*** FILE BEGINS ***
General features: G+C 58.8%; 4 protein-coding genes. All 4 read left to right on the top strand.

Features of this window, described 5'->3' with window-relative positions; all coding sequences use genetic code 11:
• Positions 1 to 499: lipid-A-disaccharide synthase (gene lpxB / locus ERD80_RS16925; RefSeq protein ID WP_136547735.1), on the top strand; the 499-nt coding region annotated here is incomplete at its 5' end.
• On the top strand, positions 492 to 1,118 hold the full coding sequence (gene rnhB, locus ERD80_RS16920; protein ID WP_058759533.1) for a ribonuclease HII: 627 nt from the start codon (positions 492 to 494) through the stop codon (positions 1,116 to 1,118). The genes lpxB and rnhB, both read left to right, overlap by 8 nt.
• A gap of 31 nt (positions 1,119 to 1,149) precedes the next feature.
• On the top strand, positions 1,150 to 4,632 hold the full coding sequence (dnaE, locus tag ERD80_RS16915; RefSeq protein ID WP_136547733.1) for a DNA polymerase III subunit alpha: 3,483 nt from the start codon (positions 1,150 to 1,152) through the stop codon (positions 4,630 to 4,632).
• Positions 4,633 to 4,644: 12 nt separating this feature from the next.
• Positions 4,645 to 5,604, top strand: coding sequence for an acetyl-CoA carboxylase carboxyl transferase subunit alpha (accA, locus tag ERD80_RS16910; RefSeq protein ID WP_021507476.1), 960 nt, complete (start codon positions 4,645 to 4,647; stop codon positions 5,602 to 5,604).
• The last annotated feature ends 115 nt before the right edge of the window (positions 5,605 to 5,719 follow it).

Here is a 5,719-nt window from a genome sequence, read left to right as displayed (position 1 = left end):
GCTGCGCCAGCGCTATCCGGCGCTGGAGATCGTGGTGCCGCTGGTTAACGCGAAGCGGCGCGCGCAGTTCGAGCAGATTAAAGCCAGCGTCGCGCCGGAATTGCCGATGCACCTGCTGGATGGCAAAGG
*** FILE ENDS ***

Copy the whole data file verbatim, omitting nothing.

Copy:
General features: G+C 58.8%; 4 protein-coding genes. All 4 read left to right on the top strand.

Features of this window, described 5'->3' with window-relative positions; all coding sequences use genetic code 11:
• Positions 1 to 499: lipid-A-disaccharide synthase (gene lpxB / locus ERD80_RS16925; RefSeq protein ID WP_136547735.1), on the top strand; the 499-nt coding region annotated here is incomplete at its 5' end.
• On the top strand, positions 492 to 1,118 hold the full coding sequence (gene rnhB, locus ERD80_RS16920; protein ID WP_058759533.1) for a ribonuclease HII: 627 nt from the start codon (positions 492 to 494) through the stop codon (positions 1,116 to 1,118). The genes lpxB and rnhB, both read left to right, overlap by 8 nt.
• A gap of 31 nt (positions 1,119 to 1,149) precedes the next feature.
• On the top strand, positions 1,150 to 4,632 hold the full coding sequence (dnaE, locus tag ERD80_RS16915; RefSeq protein ID WP_136547733.1) for a DNA polymerase III subunit alpha: 3,483 nt from the start codon (positions 1,150 to 1,152) through the stop codon (positions 4,630 to 4,632).
• Positions 4,633 to 4,644: 12 nt separating this feature from the next.
• Positions 4,645 to 5,604, top strand: coding sequence for an acetyl-CoA carboxylase carboxyl transferase subunit alpha (accA, locus tag ERD80_RS16910; RefSeq protein ID WP_021507476.1), 960 nt, complete (start codon positions 4,645 to 4,647; stop codon positions 5,602 to 5,604).
• The last annotated feature ends 115 nt before the right edge of the window (positions 5,605 to 5,719 follow it).

Here is a 5,719-nt window from a genome sequence, read left to right as displayed (position 1 = left end):
GCTGCGCCAGCGCTATCCGGCGCTGGAGATCGTGGTGCCGCTGGTTAACGCGAAGCGGCGCGCGCAGTTCGAGCAGATTAAAGCCAGCGTCGCGCCGGAATTGCCGATGCACCTGCTGGATGGCAAAGG